You might wonder what this book is for if most of the advice is contained elsewhere. This book has my own spin, but any reliable information comes from multiple sources. Would it be better if I were just making this stuff up? My aim is to offer a more holistic view of retirement that includes the financial aspect as a means to an end. That end is to be successful in managing the retired segment of your life, which will be very different from your prime earning years. But if your only criteria is originality then I’d suggest a novel. I wrote a couple, but I cribbed the style from Elmore Leonard, so maybe that won’t work either. But here’s a link to my first:

My primary blog is which is about doing things better. Pono is a Hawaiian word with a host of meanings, mostly centered around doing things righteously. When a person is pono they feel all is right in their life, because they are living their life with integrity. My preferred definition of Pono is to be continually trying to improve.

I wish you a pono life.


The Retirement Trap Copyright © by Bill Babcock and Babcock, William. All Rights Reserved.

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3 Responses to Introduction

  1. covewantstostayretired on April 7, 2015 at 6:24 am says:

    So far so good…second sentence from the end should begin: ‘More importantly’ or ‘But more importantly’….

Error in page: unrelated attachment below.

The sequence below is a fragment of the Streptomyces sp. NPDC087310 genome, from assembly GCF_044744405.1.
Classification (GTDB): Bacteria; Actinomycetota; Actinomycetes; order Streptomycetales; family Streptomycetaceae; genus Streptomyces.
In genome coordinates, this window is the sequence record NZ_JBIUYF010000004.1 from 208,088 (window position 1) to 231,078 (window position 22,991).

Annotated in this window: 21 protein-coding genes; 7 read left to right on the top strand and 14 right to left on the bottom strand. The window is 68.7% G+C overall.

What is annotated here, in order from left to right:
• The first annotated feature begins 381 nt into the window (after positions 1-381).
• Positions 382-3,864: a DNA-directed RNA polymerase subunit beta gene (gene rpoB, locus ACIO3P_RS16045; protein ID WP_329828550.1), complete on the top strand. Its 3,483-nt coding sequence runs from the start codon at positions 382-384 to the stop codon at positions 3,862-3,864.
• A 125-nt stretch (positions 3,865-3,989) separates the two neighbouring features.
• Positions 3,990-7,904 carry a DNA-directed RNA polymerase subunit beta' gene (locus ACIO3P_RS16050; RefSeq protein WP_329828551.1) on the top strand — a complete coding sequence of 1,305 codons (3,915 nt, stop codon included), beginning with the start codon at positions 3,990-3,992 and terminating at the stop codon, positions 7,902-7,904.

I get the not wanting to pay the portfolio manager. Maybe they can’t do any better than an index fund over time. You have to find a lot of not so easy to find information out in order to know what it is, exactly, that you are paying. Where are the fees hidden? The investment management fees are tax deductible, if you can itemize. But that barely covers any of the expense. I’m at the moron level, even though a few times I’ve gotten as far as almost idiot. I’ll be staying tuned. Maybe I can figure out a way to keep from continuing to get fleeced because I’m pretty sure that’s what’s happening. Right under my goddamn nose.

  2. Robert Seelig on February 17, 2020 at 9:58 am says:

    I would appreciate learning about your experience with John Gorlow and Cardiff Park Advisors?
    Did you stick with them? How long have you been with them?
    If you left, why?
    And if you left, who did you choose as an alternative?

    • ponobill on February 17, 2020 at 7:21 pm says:

      I’ve not only stayed with John, but I’ve also connected him to a close family friend who is equally delighted.

      John does a spectacular job, we meet over the phone once per quarter and any time we have a question. He has cost us a tiny fraction of what the two traditional financial advisors we had before cost us, both in direct fees and the typical commissions and back door payments. His advice is straightforward, and in general it’s nothing I couldn’t do for myself if I was willing to do a lot of work managing money. But I appreciate both the careful management and the technical advice whenever we make a change.

      I highly recommended him.